Hiroshima is known worldwide for the atomic bombing in 1945 that destroyed the majority of the city and killed tens of thousands of people. Today you can visit Hiroshima Peace Memorial Park which is dedicated to the memory of the victims. A symbolic landmark in the park is the A-Bomb Dome, the skeletal remains of the one of the last buildings left standing closest to where the bomb dropped. Whilst the Park is a poignant reminder of the nuclear bombing, the overwhelming message is of hope that it won’t occur again.

The city has been built back up to a thriving metropolis with many attractions to discover. Just off the coast of Hiroshima is Miyajima Island, where tame deer roam freely through the streets. On the ferry over we see the famous floating torii gate, a vibrant red gate that appears to float on the water.

9. Hike the Kumano Kodo Trail

Discover Japan in a different way on our Walk Japan tour. On this tour you’ll get to explore Japan on foot, reaching out of the way places and wonders. The trip includes four days walking on the Kumano Kodo Way, an ancient pilgrimage trail connecting Buddhist shrines on the mountainous and rainforest-covered Kii Peninsula. Hike through dense forest thick with giant camphor trees up to ridges looking down over the blanket of mist covering the valley below. And along the way you’ll stay in traditional lodges and ryokans where you’re rewarded with delicious local food and scenic mountain views.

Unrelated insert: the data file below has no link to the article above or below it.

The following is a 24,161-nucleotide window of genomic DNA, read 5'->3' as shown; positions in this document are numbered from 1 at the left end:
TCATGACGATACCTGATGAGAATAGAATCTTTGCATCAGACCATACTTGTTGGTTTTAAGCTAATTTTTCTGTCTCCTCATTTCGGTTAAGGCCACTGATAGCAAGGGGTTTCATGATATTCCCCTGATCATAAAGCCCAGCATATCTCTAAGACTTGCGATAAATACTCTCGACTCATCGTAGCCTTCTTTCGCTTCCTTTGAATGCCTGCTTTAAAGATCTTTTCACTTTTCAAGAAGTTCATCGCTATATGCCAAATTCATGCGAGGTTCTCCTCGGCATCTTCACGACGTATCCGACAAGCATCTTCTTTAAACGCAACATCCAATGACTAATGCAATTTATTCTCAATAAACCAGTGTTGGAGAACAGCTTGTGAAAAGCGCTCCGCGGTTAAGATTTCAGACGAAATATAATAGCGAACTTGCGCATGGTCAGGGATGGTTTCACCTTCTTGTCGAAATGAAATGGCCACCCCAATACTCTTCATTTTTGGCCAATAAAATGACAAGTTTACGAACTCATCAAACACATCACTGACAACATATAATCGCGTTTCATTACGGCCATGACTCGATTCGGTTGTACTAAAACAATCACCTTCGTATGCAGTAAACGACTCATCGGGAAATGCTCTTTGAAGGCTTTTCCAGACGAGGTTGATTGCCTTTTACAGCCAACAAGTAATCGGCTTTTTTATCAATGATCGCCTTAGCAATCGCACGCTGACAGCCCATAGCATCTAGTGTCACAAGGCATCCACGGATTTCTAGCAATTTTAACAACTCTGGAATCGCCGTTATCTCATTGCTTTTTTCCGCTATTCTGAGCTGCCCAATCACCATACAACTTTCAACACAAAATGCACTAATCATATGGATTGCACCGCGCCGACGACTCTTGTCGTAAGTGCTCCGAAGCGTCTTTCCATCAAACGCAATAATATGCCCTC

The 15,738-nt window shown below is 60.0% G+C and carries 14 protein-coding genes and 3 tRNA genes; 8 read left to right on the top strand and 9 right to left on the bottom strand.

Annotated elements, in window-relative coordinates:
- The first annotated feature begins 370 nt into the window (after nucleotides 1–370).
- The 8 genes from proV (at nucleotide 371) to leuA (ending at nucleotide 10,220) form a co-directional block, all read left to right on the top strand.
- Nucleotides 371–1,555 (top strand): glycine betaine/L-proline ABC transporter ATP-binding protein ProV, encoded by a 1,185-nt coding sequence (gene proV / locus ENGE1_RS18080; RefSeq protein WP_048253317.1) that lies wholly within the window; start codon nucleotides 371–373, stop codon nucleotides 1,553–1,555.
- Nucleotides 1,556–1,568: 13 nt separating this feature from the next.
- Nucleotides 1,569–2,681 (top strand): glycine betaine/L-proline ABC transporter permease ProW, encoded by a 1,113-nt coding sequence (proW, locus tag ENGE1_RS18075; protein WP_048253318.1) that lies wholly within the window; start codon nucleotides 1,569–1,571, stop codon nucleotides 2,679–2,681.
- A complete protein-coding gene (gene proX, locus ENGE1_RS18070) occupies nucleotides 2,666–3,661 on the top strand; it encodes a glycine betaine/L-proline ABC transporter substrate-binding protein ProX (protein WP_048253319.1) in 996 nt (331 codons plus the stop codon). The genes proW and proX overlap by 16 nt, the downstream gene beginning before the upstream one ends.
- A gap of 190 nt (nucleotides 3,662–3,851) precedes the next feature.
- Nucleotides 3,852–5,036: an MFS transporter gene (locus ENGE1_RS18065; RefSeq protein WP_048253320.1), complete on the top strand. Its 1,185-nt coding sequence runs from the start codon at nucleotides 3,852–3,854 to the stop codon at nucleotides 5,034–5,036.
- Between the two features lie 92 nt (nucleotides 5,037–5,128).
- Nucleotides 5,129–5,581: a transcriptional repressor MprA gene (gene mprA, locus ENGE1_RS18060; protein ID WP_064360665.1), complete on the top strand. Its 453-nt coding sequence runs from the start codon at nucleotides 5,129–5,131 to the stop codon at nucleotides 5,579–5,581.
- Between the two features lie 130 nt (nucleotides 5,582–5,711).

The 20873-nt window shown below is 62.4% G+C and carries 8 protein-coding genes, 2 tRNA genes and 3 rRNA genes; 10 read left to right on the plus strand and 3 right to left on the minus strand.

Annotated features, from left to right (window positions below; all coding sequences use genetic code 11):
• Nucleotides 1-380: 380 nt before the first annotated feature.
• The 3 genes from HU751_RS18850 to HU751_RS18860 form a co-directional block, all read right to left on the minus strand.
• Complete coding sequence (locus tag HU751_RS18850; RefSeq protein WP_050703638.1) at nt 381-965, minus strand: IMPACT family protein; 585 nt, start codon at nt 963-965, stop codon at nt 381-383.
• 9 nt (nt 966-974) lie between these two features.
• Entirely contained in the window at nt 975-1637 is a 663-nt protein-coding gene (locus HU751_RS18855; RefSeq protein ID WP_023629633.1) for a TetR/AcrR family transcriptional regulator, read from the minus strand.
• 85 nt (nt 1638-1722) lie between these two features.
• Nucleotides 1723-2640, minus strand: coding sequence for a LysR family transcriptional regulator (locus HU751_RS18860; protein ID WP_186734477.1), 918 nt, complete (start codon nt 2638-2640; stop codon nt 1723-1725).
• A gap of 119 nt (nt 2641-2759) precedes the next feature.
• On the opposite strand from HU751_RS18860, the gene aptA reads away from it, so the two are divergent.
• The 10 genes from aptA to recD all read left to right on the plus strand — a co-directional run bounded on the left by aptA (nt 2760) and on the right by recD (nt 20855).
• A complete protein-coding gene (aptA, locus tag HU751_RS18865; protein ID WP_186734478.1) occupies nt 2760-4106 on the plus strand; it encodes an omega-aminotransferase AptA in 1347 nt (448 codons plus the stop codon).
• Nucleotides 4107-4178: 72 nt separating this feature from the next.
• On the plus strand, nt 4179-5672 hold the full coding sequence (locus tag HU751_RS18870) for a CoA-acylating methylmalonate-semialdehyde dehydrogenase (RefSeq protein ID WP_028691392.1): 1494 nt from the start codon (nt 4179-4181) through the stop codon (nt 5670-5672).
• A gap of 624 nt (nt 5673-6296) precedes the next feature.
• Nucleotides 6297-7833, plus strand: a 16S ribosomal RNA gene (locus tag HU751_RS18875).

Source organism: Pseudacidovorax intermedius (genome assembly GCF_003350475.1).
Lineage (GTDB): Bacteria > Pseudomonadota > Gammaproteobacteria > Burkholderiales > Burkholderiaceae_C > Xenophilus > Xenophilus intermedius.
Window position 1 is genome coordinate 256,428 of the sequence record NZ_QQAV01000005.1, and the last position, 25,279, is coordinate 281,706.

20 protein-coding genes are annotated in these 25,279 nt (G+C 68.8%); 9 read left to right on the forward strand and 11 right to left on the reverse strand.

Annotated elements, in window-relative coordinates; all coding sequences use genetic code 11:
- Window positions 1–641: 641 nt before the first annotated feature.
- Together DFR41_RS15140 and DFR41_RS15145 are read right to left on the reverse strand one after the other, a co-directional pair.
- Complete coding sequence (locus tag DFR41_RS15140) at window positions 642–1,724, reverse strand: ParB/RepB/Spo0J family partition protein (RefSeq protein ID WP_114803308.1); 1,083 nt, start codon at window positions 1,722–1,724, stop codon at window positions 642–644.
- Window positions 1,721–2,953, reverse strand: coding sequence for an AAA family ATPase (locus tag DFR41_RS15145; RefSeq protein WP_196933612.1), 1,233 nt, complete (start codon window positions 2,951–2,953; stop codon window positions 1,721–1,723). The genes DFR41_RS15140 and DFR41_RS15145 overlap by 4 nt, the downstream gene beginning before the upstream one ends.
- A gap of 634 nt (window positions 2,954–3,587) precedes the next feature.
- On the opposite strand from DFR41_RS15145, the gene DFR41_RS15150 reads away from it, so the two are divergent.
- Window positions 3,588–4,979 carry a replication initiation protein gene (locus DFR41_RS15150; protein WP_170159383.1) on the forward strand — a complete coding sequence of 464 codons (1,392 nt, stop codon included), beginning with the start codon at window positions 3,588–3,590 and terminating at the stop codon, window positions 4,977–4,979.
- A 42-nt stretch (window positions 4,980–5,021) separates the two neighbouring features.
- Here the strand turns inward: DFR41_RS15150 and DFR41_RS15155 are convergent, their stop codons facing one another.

We finish the way at Nachi Taisha, the last of the shrines, which sits beside the impressive Nachi-no-Otaki, Japan’s tallest waterfall.

10. Visit the Sapporo Snow Festival

Another way to discover Japan in a different way to the usual tourist visit is to attend a festival. Up in far north of Japan sits Sapporo, where in February they hold the annual Sapporo Snow Festival. This exciting festival takes advantage of the cold winter weather as impressive snow statues and ice sculptures appear in venues around the city. There’s even the chance to stop for a drink at one of the many ice bars – not your typical Japanese thing to do!

 

Explore Japan on a small group tour

From tours of the highlights on a cultural trip to cycling seaside paths and walking ancient pilgrim routes, there are many different ways to discover Japan. Whichever trip you choose, your holiday will immerse you in Japanese culture and create lifelong memories.